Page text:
To be walkable, a path must rise up from its supportive floor to become an open corridor—a three-dimensional void rumbling silently through the landscape, a continuous tube of air at least as wide and high as a walker. In this sense of a walkable space greater than a treadway, the architect’s notion of a path as a hallway is immediately useful. As the Eastern philosophers are forever noting, the void is what’s critical. If there is no continuously empty space, there is no path.
The corridor must be continuous. Trails leave Route 64 north of Tusayan, Arizona, headed for the Kaibab National Forest 10 miles away, but never reach it; the Grand Canyon blocks the way. By contrast, some paths are known almost exclusively for their continuity. What do most of us know of the Appalachian Trail except that it can be followed without interruption for 2000 miles?
The continuity need not be uniform. The free-flowing path can be interrupted by heavily trafficked intersections or difficult-to-pass gateways. And the treadway need not be continuous at all. Since it needs only support footfalls, it can consist of stepping stones three feet apart with water or voids between. Of course, it’s a different story for those in wheelchairs or with canes or crutches.
Since paths are linear, they convey direction. That helps define a path as a bounded, empty space longer than wide that can support our weight and convey us forward and backward.
Directions to and fro create another kind of heterogeneity. Two points may be equidistant from a walker, but they are not equivalent. One is ahead, the other behind, one to the right, the other to the left. The walker is heading toward the sun or home or city or away from it. As a result, designers use path alignments to direct and orient us and to make memorable landscape sequences.
Because this outdoor corridor is identifiable as a path, it forms a distinct landscape element distinguishable by any of our senses. Sight is the quickest, strongest indicator. A line of brick, a bump in a slope, a lengthy canopy or wall, all suggest a path. But smell can guide us across a swath of chamomile in the lawn, as can borders of rustling grasses. Fences and hedges can form touchably close guardrails. In August, taste can prompt us to walk next to the raspberry patch.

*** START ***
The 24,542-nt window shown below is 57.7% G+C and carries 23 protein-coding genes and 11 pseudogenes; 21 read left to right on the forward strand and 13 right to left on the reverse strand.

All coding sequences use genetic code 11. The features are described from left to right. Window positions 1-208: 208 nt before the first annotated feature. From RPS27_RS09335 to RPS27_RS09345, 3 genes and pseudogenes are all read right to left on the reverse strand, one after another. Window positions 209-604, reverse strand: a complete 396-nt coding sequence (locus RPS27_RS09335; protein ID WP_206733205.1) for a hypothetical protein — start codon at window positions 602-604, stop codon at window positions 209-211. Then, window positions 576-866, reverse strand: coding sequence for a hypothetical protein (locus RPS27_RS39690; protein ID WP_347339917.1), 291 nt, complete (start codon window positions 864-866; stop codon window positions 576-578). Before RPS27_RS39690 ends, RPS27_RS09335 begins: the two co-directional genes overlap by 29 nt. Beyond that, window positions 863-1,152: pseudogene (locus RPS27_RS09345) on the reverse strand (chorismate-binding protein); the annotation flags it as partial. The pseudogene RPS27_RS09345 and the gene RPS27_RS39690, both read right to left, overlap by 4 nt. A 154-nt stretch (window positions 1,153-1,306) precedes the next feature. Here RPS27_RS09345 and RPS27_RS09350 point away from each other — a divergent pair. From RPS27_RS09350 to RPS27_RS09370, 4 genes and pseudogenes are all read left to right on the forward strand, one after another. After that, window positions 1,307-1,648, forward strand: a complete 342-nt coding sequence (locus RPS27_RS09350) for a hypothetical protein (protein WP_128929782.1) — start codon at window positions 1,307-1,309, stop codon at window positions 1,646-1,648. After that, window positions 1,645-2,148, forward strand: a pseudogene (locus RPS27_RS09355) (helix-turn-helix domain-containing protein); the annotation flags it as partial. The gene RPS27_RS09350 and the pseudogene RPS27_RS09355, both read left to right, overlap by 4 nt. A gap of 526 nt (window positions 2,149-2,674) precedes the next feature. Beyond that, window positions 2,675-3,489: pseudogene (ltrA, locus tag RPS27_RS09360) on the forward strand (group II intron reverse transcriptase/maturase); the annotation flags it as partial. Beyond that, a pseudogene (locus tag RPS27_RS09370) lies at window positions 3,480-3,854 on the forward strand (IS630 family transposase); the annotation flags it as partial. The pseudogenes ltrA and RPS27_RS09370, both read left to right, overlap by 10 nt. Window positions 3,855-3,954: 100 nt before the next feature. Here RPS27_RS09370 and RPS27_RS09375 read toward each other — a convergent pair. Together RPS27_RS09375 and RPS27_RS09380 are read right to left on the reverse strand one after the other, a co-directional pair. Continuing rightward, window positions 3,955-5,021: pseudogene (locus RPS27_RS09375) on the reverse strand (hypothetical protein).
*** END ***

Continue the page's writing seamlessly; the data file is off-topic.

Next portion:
Seen from the outside extending across the landscape, this corridor creates two harmonies worth designing for: an internal harmony consisting of the rhythm of its curves and of the shape it encloses and an external one by the way it resides in the landscape and by the vistas it offers walkers.
For its relationship to the larger landscape, a path noted for its distinct vertical attachment, separate from its surroundings, could be called a self-centered path, while a path strongly linked to adjacent landscapes would be an integrated-plan path. A boardwalk above a marsh is self-centered, refraining from connections with its wet surroundings, while an urban plaza of stone pavers reaches out to unify surrounding buildings.
Although designers lavish attention on treadways—their materials, colors, patterns, edging— more attention should be directed to the vertical elements that strike the eye first and continually mold the corridor. The shape of the corridor as it snakes across the landscape—now ballooning, now constricting, now heightening, now lowering—the materials of its walls, the notched in seats and alcoves, and the views it permits —now enclosed, now open—form design elements of critical concern to walkers.
They combine with an array of other variables—extent and contents of the viewshed, relative and absolute elevations, slopes ahead and across, to name a few—that oblige the designer to make either wide-ranging on-site decisions, employ a wide assortment of graphic symbols, or engage in a systematic back-and-forth between the two. Therefore, the desirability of designing the many constituents of a walkway constantly confronts the difficulty of doing so.